Besides perceived power, it is also important to maximize the power you do posses. In martial arts, the term structure can be used when referring to elements such as proper breath, spinal alignment, triangular positioning, posture, and axis among others. Sound anatomical structure is significant when faced with a deficit in terms of size and strength. By understanding and exercising sound anatomical structure, combined with techniques designed to maximize one’s strength for maximum effect to an opponent, the smaller person can exploit weak structure of an opponent and use sound structure and proper technique to compensate for lack of size and strength, thus being able to defeat the larger and stronger attacker. When negotiating, strength does not always come from your positions or what you have to trade at the bargaining table. Your ability to negotiate, which includes negotiation tactics, can assist you when negotiating against someone with a clearly dominant position.
Therefore, improving your negotiation skills, through study, practice, and experience will help you negotiate when your position is not as strong as those across the table. Your opponent may have the superior position, but if he is inept at negotiating, your better skills and tactics can see you through.
One important tactic when negotiating from a point of weakness is to focus on your strengths. Even when facing seemingly insurmountable odds, we can find strengths that may have been initially overlooked. It might take more planning, preparation, and forethought, but there are usually strengths, even if small, that we can focus on to improve our situation. We must always remember that the only reason someone is negotiating with us in the first place is because we have something they want. By focusing on our strengths, our confidence increases. It was noted above why confidence and projecting power are important. Use every strength you have to its maximum advantage.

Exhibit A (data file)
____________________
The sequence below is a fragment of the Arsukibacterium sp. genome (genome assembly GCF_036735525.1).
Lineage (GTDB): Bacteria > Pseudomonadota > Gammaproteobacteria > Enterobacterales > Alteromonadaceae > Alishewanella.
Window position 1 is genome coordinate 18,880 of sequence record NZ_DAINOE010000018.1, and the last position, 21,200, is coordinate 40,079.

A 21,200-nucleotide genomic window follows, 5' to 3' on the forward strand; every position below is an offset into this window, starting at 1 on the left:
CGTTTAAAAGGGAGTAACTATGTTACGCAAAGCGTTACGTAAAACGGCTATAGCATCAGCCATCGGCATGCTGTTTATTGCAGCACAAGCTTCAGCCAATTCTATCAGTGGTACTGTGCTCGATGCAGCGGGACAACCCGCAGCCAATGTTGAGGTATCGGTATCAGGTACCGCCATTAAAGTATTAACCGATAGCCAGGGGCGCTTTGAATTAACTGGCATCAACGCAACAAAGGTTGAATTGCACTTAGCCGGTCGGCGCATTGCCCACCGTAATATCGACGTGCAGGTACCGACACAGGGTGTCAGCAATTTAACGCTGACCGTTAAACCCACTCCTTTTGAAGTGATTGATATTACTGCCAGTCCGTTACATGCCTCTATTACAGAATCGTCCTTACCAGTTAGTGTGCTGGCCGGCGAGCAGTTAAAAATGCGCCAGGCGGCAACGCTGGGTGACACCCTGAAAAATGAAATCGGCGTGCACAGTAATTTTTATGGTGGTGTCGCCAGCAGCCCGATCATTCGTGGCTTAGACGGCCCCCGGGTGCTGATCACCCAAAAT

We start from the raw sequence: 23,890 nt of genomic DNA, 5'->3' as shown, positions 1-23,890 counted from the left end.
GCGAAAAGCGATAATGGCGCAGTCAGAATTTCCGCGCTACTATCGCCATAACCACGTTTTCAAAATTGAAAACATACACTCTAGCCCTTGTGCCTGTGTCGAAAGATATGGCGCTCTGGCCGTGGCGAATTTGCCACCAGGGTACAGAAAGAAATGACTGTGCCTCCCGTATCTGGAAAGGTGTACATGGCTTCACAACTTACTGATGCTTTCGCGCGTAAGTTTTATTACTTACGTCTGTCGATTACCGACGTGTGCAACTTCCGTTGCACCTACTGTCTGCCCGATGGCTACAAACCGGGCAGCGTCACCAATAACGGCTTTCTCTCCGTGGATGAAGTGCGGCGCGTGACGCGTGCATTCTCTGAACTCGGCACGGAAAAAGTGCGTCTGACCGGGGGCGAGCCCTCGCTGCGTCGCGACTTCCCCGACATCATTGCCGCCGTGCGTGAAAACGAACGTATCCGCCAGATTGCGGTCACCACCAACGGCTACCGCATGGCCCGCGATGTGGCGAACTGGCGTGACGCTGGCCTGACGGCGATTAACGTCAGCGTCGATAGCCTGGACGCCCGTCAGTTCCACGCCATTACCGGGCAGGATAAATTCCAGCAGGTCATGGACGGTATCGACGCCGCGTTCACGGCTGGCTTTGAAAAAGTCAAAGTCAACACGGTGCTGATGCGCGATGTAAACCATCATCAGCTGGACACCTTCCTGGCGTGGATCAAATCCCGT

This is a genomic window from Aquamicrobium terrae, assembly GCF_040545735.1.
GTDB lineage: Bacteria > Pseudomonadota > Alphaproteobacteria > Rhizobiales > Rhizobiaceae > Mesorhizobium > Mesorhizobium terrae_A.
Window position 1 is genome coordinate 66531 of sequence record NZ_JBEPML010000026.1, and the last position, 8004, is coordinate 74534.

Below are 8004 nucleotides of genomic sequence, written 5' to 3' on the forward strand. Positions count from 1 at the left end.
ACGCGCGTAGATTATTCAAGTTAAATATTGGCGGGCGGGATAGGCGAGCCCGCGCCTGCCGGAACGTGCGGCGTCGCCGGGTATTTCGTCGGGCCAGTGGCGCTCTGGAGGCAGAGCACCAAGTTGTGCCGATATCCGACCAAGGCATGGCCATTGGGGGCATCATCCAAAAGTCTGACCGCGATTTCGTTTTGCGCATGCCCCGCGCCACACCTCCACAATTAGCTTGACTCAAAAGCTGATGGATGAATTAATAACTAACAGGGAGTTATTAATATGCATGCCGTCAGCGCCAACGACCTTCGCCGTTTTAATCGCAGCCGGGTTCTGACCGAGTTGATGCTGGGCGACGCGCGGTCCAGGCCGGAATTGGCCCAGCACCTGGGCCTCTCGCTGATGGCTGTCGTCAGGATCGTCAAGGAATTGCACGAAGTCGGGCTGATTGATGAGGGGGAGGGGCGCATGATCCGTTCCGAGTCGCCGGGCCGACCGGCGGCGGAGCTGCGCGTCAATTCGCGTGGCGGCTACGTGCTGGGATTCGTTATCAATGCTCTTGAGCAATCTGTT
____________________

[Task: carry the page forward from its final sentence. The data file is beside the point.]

Another important tactic is to focus on your opponent’s weaknesses. I often teach smaller people to go for the eyes if attacked by a larger person. Even the smallest person can cause damage to a three hundred pound behemoth if they jab their finger in the monster’s eye. The person you are negotiating with will have a weakness. You need to find the opening in their armor or their Achilles Heel. Once you find this, you can work their weaknesses into your overall strategy. When you find weaknesses, you add strength to your negotiating position. Sometimes these weaknesses will be readily apparent, other times you will need to research, probe, and explore with questions to uncover them. Regardless of how you find them, identifying and focusing on your opponent’s weaknesses will have a positive effect on the outcome as you negotiate from a weaker initial position.
In conclusion, we must accept the fact that at times we will enter negotiations with a distinct disadvantage and have to negotiate against someone who has a clearly dominant position. Rather than roll over and accept an unreasonable “take it or leave it” offer, the disadvantaged negotiator can improve this weaker position by focusing on the strengths of the position, finding the weaknesses of the opponent, and projecting power through self-confidence. Through study, practice, and experience, we can learn to overcome a weak bargaining position to negotiate more effectively. We need never fear the dominant adversary again.